actually completed the transfers. Id. ¶¶
16-19. Ms. Hollinger sold a few thousand dollars' worth
of the shares and returned the proceeds to the Holman estate.
Id. ¶ 17. The remaining shares stayed in that
estate until they were sold to pay taxes. Id.
¶¶ 17, 20. Plaintiff did not receive any of these
proceeds. Id. ¶¶ 20-22. According to the
Complaint, Ms. Hollinger did not inform Plaintiff that she
was entitled to the Autoliv stock. Id. ¶ 42.
his death, Mr. Curry also gave Plaintiff a check-which he had
instructed Ms. Hollinger to write out and which he had
signed-for $200, 000. Id., ¶¶ 44-48. Ms.
Hollinger told Plaintiff that she could deposit it, and
Plaintiff did so, Id. ¶¶ 48-49. According
to the Complaint, Mr. Stabile later learned of this gift and
told Plaintiff that he would call the police if she did not
return the money. Id. ¶ 50. Ms. Hollinger
allegedly assisted Mr. Stabile in getting the funds back by
"caus[ing] Mr. Curry to sign a letter requesting the
return of the funds" and by instructing Plaintiff to
return the money. Id. ¶¶ 50-51. Plaintiff
did as instructed. Id. ¶ 50. According to the
Complaint, Ms. Hollinger did not inform Plaintiff that she
"had no legal obligation to return the funds."
22, 2017, Plaintiff sued Defendants, asserting four causes of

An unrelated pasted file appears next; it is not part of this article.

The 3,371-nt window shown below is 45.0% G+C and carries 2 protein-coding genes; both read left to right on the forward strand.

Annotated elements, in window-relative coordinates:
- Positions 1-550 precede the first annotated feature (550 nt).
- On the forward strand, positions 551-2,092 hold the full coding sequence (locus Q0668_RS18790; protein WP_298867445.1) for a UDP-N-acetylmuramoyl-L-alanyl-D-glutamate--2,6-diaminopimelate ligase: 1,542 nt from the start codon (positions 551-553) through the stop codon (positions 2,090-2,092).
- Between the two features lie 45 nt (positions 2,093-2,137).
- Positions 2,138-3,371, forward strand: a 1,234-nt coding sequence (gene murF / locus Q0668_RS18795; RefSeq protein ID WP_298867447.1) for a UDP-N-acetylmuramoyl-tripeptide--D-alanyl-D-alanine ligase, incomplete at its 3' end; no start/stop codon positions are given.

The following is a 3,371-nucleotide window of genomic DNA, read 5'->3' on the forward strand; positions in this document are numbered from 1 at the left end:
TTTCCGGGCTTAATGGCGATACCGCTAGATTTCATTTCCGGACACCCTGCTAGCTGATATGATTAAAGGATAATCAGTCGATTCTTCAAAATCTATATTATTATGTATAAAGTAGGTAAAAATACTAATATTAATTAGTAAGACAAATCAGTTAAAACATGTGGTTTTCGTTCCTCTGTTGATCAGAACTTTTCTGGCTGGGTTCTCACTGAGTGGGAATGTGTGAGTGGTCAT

action: (1) negligence based on Ms. Hollinger's failure
to follow Mr. Curry's instructions to deliver the Autoliv
shares, (2) tortious interference with Plaintiff s right to
the shares and the $200, 000 check, (3) fraud based on Ms.
Hollinger's communications with her about the shares and
the check, and (4) breach of contract between Defendants and
Mr. Curry. Compl. ¶¶ 26, 58, 60, 63-65;
see PL Opp'n Mem. at 5 (Dkt. 17). On July 20,
2017, Defendants moved to dismiss the Complaint under Rule
12(b)(6), on August 7, 2017, Plaintiff opposed the motion,
and on August 11, 2017, Defendants filed a reply. SeeDkts.
13, 14, 17, 20.
survive a motion to dismiss under Fed. R. Civ. P, 12(b)(6), a
complaint must plead "enough facts to state a claim to
relief that is plausible on its face." Bell Ail.
Corp. v. Twombly, 550 U.S. 544, 570 (2007). "A
claim has facial plausibility when the plaintiff pleads
factual content that allows the court to draw the reasonable
inference that the defendant is liable for the misconduct
alleged." Ashcroft v. Igbat, 556 U.S. 662, 678
(2009). "Where a complaint pleads facts that are
'merely consistent with' a defendant's liability,
it 'stops short of the line between possibility and
plausibility of entitlement to relief.'"
Id. (quoting Twombly, 550 U.S. at 557). On
a Rule 12(b)(6) motion, the question is "not whether
[the plaintiff] will ultimately prevail, " but rather
"whether his complaint [is] sufficient to cross the
federal court's threshold." Skinner v.
Switzer, 562 U.S. 521, 529-30 (2011) (internal quotation
marks omitted). In answering this question, the Court must
"accept all factual allegations as true, but giv[e] no
effect to legal conclusions couched as factual
allegations." Stadnickv. Vivint Solar, Inc.,
861 F.3d 31, 35 (2d Cir. 2017) (quoting Starr v. Sony BUG
Music Entm % 592 F.3d 314, 321 (2d Cir. 2010)).